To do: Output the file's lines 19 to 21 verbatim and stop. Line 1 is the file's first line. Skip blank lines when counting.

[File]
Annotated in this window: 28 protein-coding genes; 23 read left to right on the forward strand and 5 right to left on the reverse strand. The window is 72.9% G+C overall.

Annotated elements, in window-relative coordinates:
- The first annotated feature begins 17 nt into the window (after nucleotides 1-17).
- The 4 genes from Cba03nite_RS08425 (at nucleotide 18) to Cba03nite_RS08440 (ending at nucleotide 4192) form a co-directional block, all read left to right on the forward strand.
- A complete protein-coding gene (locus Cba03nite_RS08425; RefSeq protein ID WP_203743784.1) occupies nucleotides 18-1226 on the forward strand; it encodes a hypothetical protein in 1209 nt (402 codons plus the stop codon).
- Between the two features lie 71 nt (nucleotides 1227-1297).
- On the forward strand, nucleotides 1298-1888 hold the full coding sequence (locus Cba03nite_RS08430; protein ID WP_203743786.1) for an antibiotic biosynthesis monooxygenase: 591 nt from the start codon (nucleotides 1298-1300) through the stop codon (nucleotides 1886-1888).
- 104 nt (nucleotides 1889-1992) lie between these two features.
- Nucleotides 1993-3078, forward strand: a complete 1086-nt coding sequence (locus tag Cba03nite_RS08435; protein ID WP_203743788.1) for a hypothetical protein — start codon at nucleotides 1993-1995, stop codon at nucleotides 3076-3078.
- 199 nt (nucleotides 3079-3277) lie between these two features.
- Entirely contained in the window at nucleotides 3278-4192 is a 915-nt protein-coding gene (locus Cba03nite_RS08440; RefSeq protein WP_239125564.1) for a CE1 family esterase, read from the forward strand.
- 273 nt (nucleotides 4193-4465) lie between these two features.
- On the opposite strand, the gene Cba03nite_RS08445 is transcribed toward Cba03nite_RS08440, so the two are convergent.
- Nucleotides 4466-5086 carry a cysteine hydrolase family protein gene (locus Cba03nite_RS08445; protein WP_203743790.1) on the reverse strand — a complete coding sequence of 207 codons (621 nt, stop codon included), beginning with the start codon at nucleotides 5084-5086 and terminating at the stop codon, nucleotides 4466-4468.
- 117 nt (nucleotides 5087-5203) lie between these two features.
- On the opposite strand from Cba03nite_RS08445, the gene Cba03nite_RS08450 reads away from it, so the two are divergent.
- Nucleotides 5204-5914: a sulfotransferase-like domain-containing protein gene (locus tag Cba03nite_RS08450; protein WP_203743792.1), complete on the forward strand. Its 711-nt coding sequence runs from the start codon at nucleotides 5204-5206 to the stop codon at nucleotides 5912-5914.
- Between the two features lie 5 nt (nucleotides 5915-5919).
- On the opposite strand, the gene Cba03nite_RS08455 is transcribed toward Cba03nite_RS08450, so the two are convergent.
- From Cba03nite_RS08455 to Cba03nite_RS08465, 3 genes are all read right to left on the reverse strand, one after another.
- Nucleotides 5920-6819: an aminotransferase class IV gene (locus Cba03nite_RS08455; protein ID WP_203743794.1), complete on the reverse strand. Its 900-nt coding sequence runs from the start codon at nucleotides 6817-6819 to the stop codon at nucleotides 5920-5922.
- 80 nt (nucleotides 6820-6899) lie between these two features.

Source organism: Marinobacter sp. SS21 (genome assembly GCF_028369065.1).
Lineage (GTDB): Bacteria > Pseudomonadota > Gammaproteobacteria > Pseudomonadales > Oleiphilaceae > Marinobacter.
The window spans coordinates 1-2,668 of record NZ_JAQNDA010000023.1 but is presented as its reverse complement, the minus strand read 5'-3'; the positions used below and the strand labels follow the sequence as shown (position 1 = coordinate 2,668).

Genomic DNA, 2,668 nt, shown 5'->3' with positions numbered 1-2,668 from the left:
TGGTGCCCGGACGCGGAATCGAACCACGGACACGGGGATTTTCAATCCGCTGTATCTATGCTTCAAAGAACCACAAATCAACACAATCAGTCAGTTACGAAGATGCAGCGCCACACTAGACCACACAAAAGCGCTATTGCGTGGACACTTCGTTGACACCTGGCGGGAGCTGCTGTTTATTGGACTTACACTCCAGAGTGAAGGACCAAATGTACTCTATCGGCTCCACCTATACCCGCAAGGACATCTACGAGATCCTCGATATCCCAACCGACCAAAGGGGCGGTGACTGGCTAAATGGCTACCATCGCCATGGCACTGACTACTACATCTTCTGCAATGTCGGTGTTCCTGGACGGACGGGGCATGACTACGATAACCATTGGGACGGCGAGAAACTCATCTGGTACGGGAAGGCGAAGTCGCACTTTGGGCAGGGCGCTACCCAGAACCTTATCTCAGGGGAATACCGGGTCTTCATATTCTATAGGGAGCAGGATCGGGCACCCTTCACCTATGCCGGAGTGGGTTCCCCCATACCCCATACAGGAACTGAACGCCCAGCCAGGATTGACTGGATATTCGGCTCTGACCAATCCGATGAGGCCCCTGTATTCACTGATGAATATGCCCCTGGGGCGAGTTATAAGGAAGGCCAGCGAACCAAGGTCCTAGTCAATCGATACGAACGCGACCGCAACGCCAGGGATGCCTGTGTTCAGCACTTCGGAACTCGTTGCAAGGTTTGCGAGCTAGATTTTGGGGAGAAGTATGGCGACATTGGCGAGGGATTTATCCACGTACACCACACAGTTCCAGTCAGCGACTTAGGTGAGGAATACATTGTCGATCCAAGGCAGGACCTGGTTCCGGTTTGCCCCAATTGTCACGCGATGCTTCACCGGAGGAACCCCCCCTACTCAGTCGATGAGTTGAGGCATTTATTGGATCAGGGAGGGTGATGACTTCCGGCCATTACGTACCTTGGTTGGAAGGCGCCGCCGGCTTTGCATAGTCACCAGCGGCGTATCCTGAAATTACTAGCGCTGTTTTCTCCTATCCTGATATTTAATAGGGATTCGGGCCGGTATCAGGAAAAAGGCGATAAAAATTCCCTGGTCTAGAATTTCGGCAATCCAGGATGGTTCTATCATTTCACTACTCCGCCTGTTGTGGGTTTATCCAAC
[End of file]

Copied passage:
- On the opposite strand, the gene Cba03nite_RS08455 is transcribed toward Cba03nite_RS08450, so the two are convergent.
- From Cba03nite_RS08455 to Cba03nite_RS08465, 3 genes are all read right to left on the reverse strand, one after another.
- Nucleotides 5920-6819: an aminotransferase class IV gene (locus Cba03nite_RS08455; protein ID WP_203743794.1), complete on the reverse strand. Its 900-nt coding sequence runs from the start codon at nucleotides 6817-6819 to the stop codon at nucleotides 5920-5922.